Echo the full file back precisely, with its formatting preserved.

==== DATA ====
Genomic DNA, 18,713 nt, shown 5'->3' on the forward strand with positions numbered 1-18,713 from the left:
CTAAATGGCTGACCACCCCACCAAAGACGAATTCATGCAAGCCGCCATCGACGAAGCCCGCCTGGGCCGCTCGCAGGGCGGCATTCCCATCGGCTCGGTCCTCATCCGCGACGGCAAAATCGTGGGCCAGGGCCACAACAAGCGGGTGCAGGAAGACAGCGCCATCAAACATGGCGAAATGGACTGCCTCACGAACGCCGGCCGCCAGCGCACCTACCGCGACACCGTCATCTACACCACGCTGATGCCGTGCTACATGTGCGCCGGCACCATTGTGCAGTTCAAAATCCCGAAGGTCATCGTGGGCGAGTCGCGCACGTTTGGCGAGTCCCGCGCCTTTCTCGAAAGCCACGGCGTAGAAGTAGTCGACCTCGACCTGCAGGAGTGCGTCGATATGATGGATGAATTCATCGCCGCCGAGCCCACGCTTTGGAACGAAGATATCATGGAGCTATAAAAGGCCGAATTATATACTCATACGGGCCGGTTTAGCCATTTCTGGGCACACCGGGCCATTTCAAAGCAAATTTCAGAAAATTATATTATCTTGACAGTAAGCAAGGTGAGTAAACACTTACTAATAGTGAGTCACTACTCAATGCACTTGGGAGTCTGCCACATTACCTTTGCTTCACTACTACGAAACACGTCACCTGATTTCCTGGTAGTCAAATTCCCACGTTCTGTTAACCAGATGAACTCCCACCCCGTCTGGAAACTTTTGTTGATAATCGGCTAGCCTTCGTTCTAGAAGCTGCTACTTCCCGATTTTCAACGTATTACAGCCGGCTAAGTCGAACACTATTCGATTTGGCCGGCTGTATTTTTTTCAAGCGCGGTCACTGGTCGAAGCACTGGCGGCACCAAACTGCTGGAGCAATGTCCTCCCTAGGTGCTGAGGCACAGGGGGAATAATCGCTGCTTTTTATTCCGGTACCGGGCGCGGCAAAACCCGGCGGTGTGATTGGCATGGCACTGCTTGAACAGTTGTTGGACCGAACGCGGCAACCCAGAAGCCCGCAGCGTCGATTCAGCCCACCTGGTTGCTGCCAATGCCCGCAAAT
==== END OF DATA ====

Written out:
Genomic DNA, 18,713 nt, shown 5'->3' on the forward strand with positions numbered 1-18,713 from the left:
CTAAATGGCTGACCACCCCACCAAAGACGAATTCATGCAAGCCGCCATCGACGAAGCCCGCCTGGGCCGCTCGCAGGGCGGCATTCCCATCGGCTCGGTCCTCATCCGCGACGGCAAAATCGTGGGCCAGGGCCACAACAAGCGGGTGCAGGAAGACAGCGCCATCAAACATGGCGAAATGGACTGCCTCACGAACGCCGGCCGCCAGCGCACCTACCGCGACACCGTCATCTACACCACGCTGATGCCGTGCTACATGTGCGCCGGCACCATTGTGCAGTTCAAAATCCCGAAGGTCATCGTGGGCGAGTCGCGCACGTTTGGCGAGTCCCGCGCCTTTCTCGAAAGCCACGGCGTAGAAGTAGTCGACCTCGACCTGCAGGAGTGCGTCGATATGATGGATGAATTCATCGCCGCCGAGCCCACGCTTTGGAACGAAGATATCATGGAGCTATAAAAGGCCGAATTATATACTCATACGGGCCGGTTTAGCCATTTCTGGGCACACCGGGCCATTTCAAAGCAAATTTCAGAAAATTATATTATCTTGACAGTAAGCAAGGTGAGTAAACACTTACTAATAGTGAGTCACTACTCAATGCACTTGGGAGTCTGCCACATTACCTTTGCTTCACTACTACGAAACACGTCACCTGATTTCCTGGTAGTCAAATTCCCACGTTCTGTTAACCAGATGAACTCCCACCCCGTCTGGAAACTTTTGTTGATAATCGGCTAGCCTTCGTTCTAGAAGCTGCTACTTCCCGATTTTCAACGTATTACAGCCGGCTAAGTCGAACACTATTCGATTTGGCCGGCTGTATTTTTTTCAAGCGCGGTCACTGGTCGAAGCACTGGCGGCACCAAACTGCTGGAGCAATGTCCTCCCTAGGTGCTGAGGCACAGGGGGAATAATCGCTGCTTTTTATTCCGGTACCGGGCGCGGCAAAACCCGGCGGTGTGATTGGCATGGCACTGCTTGAACAGTTGTTGGACCGAACGCGGCAACCCAGAAGCCCGCAGCGTCGATTCAGCCCACCTGGTTGCTGCCAATGCCCGCAAAT